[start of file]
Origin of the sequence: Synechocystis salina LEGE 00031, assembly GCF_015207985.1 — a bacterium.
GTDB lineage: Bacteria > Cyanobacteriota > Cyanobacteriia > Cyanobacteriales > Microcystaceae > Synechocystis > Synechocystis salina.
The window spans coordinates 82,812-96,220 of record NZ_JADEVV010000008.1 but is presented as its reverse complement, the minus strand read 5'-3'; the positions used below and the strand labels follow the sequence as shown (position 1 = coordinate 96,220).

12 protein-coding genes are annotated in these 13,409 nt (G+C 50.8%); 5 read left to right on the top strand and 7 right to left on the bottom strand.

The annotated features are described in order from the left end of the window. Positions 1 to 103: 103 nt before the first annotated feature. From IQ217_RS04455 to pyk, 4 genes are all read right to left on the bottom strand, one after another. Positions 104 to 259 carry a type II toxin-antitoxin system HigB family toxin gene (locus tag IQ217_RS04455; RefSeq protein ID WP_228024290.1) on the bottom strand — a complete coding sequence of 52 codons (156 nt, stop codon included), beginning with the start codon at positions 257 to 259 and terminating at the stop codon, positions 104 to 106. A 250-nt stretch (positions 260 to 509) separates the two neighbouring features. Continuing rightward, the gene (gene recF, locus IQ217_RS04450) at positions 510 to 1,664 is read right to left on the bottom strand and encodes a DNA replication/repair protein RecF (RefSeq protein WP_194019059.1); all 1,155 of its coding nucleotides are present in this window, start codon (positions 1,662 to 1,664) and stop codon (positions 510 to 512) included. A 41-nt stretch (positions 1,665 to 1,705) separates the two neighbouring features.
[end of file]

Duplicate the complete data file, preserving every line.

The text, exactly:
Origin of the sequence: Synechocystis salina LEGE 00031, assembly GCF_015207985.1 — a bacterium.
GTDB lineage: Bacteria > Cyanobacteriota > Cyanobacteriia > Cyanobacteriales > Microcystaceae > Synechocystis > Synechocystis salina.
The window spans coordinates 82,812-96,220 of record NZ_JADEVV010000008.1 but is presented as its reverse complement, the minus strand read 5'-3'; the positions used below and the strand labels follow the sequence as shown (position 1 = coordinate 96,220).

12 protein-coding genes are annotated in these 13,409 nt (G+C 50.8%); 5 read left to right on the top strand and 7 right to left on the bottom strand.

The annotated features are described in order from the left end of the window. Positions 1 to 103: 103 nt before the first annotated feature. From IQ217_RS04455 to pyk, 4 genes are all read right to left on the bottom strand, one after another. Positions 104 to 259 carry a type II toxin-antitoxin system HigB family toxin gene (locus tag IQ217_RS04455; RefSeq protein ID WP_228024290.1) on the bottom strand — a complete coding sequence of 52 codons (156 nt, stop codon included), beginning with the start codon at positions 257 to 259 and terminating at the stop codon, positions 104 to 106. A 250-nt stretch (positions 260 to 509) separates the two neighbouring features. Continuing rightward, the gene (gene recF, locus IQ217_RS04450) at positions 510 to 1,664 is read right to left on the bottom strand and encodes a DNA replication/repair protein RecF (RefSeq protein WP_194019059.1); all 1,155 of its coding nucleotides are present in this window, start codon (positions 1,662 to 1,664) and stop codon (positions 510 to 512) included. A 41-nt stretch (positions 1,665 to 1,705) separates the two neighbouring features.